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Open Access Research article

Biomechanical signals and the C-type natriuretic peptide counteract catabolic activities induced by IL-1β in chondrocyte/agarose constructs

Manoj Ramachandran2, Prim Achan2, Donald M Salter3, Dan L Bader1 and Tina T Chowdhury1*

Author affiliations

1 School of Engineering and Materials Science, Queen Mary University of London, Mile End Road, London E1 4NS, UK

2 Department of Trauma and Orthopaedics, Barts and The London School of Medicine and Dentistry, Queen Mary University of London, Whitechapel Road, London E1 1BB, UK

3 Molecular Medicine Centre, Western General Hospital, University of Edinburgh, Crew Road, Edinburgh EH4 2XU, UK

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Citation and License

Arthritis Research & Therapy 2011, 13:R145  doi:10.1186/ar3459

Published: 13 September 2011

Abstract

Introduction

The present study examined the effect of C-type natriuretic peptide (CNP) on the anabolic and catabolic activities in chondrocyte/agarose constructs subjected to dynamic compression.

Methods

Constructs were cultured under free-swelling conditions or subjected to dynamic compression with low (0.1 to 100 pM) or high concentrations (1 to 1,000 nM) of CNP, interleukin-1β (IL-1β), and/or KT-5823 (inhibits cyclic GMP-dependent protein kinase II (PKGII)). Anabolic and catabolic activities were assessed as follows: nitric oxide (NO) and prostaglandin E2 (PGE2) release, and [3H]-thymidine and 35SO4 incorporation were quantified by using biochemical assays. Gene expression of inducible nitric oxide synthase (iNOS), cyclooxygenase-2 (COX-2), aggrecan, and collagen type II were assessed with real-time quantitative PCR (qPCR). Two-way ANOVA and the post hoc Bonferroni-corrected t tests were used to examine data.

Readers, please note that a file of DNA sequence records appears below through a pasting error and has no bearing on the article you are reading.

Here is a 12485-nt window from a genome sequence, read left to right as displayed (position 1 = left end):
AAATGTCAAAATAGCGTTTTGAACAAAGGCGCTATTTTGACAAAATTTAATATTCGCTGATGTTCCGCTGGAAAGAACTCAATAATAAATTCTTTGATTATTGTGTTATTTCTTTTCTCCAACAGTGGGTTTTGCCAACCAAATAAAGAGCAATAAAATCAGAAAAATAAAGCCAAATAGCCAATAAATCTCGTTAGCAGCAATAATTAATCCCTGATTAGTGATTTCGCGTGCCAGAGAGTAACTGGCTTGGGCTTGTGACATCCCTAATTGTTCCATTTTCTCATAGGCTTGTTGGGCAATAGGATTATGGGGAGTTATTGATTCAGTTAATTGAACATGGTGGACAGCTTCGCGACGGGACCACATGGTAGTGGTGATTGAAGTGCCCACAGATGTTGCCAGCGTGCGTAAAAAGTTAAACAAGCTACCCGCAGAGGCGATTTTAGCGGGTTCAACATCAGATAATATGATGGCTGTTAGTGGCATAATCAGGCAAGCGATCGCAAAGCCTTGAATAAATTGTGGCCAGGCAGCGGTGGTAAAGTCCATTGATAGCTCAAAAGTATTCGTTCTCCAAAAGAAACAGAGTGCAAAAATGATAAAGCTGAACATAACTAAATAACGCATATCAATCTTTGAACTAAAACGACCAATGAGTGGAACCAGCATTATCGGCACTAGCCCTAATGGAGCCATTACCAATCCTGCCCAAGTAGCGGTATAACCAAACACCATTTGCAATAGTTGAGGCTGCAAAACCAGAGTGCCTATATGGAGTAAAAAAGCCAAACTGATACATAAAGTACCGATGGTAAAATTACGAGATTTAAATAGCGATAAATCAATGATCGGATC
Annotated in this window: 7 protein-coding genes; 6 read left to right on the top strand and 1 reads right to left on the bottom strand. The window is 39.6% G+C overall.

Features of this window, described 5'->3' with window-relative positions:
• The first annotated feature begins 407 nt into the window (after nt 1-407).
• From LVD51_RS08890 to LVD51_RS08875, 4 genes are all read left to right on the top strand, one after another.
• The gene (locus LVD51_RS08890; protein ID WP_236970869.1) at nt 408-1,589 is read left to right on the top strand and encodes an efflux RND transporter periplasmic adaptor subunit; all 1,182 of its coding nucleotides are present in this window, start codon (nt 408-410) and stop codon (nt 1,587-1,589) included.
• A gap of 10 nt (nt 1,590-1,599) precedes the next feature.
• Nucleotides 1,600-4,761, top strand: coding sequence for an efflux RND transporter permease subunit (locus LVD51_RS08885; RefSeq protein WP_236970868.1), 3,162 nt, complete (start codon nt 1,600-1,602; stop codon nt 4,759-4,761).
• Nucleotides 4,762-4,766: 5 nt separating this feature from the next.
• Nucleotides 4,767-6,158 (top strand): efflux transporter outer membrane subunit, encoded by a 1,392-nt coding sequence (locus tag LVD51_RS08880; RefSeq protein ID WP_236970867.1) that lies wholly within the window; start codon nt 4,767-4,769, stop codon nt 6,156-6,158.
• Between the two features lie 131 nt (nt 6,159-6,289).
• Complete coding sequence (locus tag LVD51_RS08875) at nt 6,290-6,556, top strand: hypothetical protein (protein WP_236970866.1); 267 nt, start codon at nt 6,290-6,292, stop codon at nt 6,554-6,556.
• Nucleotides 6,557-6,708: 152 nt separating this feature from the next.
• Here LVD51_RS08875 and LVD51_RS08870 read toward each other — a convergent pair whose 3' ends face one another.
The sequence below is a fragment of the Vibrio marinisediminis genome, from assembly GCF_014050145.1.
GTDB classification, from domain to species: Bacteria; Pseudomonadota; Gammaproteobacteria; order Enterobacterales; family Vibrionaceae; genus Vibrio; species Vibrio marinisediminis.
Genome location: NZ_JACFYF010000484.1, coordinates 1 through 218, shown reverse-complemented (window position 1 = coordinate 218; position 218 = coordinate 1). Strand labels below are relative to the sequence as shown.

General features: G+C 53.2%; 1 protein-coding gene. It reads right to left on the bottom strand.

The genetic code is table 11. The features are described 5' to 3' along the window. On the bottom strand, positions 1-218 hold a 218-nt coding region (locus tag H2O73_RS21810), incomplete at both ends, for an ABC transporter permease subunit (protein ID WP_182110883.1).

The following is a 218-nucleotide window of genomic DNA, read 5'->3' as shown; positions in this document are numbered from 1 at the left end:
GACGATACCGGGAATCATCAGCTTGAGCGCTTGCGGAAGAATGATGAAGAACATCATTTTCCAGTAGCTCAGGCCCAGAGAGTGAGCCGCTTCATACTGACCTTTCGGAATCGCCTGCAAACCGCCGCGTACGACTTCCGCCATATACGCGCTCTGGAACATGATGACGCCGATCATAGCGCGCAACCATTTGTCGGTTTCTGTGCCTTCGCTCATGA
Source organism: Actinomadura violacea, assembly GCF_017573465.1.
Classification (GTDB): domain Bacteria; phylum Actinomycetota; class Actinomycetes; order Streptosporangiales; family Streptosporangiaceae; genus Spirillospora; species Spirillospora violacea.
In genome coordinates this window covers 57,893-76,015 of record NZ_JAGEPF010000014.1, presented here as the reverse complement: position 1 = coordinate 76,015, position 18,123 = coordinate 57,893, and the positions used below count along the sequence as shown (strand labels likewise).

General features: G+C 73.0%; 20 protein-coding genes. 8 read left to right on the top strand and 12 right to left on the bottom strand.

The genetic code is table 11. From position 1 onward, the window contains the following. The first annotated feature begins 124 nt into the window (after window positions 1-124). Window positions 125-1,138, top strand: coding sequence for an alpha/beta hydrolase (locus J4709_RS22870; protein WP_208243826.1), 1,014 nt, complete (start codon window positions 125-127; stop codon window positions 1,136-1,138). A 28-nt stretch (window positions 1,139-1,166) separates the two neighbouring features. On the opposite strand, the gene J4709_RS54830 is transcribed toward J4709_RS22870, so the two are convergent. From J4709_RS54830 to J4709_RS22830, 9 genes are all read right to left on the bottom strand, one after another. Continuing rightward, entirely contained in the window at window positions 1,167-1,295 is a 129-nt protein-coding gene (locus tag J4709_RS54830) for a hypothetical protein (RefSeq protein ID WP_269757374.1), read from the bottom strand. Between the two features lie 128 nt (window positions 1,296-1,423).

Results

CNP reduced NO and PGE2 release and partially restored [3H]-thymidine and 35SO4 incorporation in constructs cultured with IL-1β. The response was dependent on the concentration of CNP, such that 100 pM increased [3H]-thymidine incorporation (P < 0.001). This is in contrast to 35SO4 incorporation, which was enhanced with 100 or 1000 nM CNP in the presence and absence of IL-1β (P < 0.001). Stimulation by both dynamic compression and CNP and/or the PKGII inhibitor further reduced NO and PGE2 release and restored [3H]-thymidine and 35SO4 incorporation. In the presence and absence of IL-1β, the magnitude of stimulation for [3H]-thymidine and 35SO4 incorporation by dynamic compression was dependent on the concentration of CNP and the response was inhibited with the PKGII inhibitor. In addition, stimulation by CNP and/or dynamic compression reduced IL-1β-induced iNOS and COX-2 expression and restored aggrecan and collagen type II expression. The catabolic response was not further influenced with the PKGII inhibitor in IL-1β-treated constructs.

Conclusions

Treatment with CNP and dynamic compression increased anabolic activities and blocked catabolic effects induced by IL-1β. The anabolic response was PKGII mediated and raises important questions about the molecular mechanisms of CNP with mechanical signals in cartilage. Therapeutic agents like CNP could be administered in conjunction with controlled exercise therapy to slow the OA disease progression and to repair damaged cartilage. The findings from this research provide the potential for developing novel agents to slow the pathophysiologic mechanisms and to treat OA in the young and old.